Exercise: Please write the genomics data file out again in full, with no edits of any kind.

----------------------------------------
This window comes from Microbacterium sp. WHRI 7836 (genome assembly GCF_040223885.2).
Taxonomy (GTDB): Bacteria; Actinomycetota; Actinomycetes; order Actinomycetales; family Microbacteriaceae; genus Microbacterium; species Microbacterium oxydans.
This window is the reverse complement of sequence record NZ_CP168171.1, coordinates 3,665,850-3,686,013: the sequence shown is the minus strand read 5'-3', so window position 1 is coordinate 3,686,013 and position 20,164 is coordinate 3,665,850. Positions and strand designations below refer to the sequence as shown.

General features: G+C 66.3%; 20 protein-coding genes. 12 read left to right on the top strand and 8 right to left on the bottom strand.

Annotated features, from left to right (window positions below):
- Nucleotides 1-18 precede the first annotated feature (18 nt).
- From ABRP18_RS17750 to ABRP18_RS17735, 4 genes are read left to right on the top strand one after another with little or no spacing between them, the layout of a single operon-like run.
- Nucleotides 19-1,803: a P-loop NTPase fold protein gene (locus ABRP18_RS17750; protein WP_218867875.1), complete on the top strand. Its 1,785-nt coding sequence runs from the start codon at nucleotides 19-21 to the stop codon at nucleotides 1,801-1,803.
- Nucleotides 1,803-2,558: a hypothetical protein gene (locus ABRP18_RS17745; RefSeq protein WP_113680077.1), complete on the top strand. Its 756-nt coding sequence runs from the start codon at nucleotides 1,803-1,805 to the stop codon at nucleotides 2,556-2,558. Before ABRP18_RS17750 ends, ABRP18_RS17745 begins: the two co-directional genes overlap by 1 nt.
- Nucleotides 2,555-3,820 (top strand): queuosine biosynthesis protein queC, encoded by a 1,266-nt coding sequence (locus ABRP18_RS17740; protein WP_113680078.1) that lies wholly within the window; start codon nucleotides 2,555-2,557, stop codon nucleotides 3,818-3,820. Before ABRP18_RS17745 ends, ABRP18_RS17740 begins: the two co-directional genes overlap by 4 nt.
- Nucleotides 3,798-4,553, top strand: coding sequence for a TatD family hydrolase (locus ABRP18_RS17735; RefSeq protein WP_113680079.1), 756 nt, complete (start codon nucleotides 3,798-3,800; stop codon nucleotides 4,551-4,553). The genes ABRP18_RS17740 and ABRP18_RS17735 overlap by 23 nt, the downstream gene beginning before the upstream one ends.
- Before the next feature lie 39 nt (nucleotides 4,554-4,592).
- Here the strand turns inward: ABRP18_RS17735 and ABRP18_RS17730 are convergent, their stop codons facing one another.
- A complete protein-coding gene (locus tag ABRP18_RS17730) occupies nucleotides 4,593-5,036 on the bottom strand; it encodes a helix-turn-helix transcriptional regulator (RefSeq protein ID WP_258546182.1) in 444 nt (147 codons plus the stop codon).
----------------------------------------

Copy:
This window comes from Microbacterium sp. WHRI 7836 (genome assembly GCF_040223885.2).
Taxonomy (GTDB): Bacteria; Actinomycetota; Actinomycetes; order Actinomycetales; family Microbacteriaceae; genus Microbacterium; species Microbacterium oxydans.
This window is the reverse complement of sequence record NZ_CP168171.1, coordinates 3,665,850-3,686,013: the sequence shown is the minus strand read 5'-3', so window position 1 is coordinate 3,686,013 and position 20,164 is coordinate 3,665,850. Positions and strand designations below refer to the sequence as shown.

General features: G+C 66.3%; 20 protein-coding genes. 12 read left to right on the top strand and 8 right to left on the bottom strand.

Annotated features, from left to right (window positions below):
- Nucleotides 1-18 precede the first annotated feature (18 nt).
- From ABRP18_RS17750 to ABRP18_RS17735, 4 genes are read left to right on the top strand one after another with little or no spacing between them, the layout of a single operon-like run.
- Nucleotides 19-1,803: a P-loop NTPase fold protein gene (locus ABRP18_RS17750; protein WP_218867875.1), complete on the top strand. Its 1,785-nt coding sequence runs from the start codon at nucleotides 19-21 to the stop codon at nucleotides 1,801-1,803.
- Nucleotides 1,803-2,558: a hypothetical protein gene (locus ABRP18_RS17745; RefSeq protein WP_113680077.1), complete on the top strand. Its 756-nt coding sequence runs from the start codon at nucleotides 1,803-1,805 to the stop codon at nucleotides 2,556-2,558. Before ABRP18_RS17750 ends, ABRP18_RS17745 begins: the two co-directional genes overlap by 1 nt.
- Nucleotides 2,555-3,820 (top strand): queuosine biosynthesis protein queC, encoded by a 1,266-nt coding sequence (locus ABRP18_RS17740; protein WP_113680078.1) that lies wholly within the window; start codon nucleotides 2,555-2,557, stop codon nucleotides 3,818-3,820. Before ABRP18_RS17745 ends, ABRP18_RS17740 begins: the two co-directional genes overlap by 4 nt.
- Nucleotides 3,798-4,553, top strand: coding sequence for a TatD family hydrolase (locus ABRP18_RS17735; RefSeq protein WP_113680079.1), 756 nt, complete (start codon nucleotides 3,798-3,800; stop codon nucleotides 4,551-4,553). The genes ABRP18_RS17740 and ABRP18_RS17735 overlap by 23 nt, the downstream gene beginning before the upstream one ends.
- Before the next feature lie 39 nt (nucleotides 4,554-4,592).
- Here the strand turns inward: ABRP18_RS17735 and ABRP18_RS17730 are convergent, their stop codons facing one another.
- A complete protein-coding gene (locus tag ABRP18_RS17730) occupies nucleotides 4,593-5,036 on the bottom strand; it encodes a helix-turn-helix transcriptional regulator (RefSeq protein ID WP_258546182.1) in 444 nt (147 codons plus the stop codon).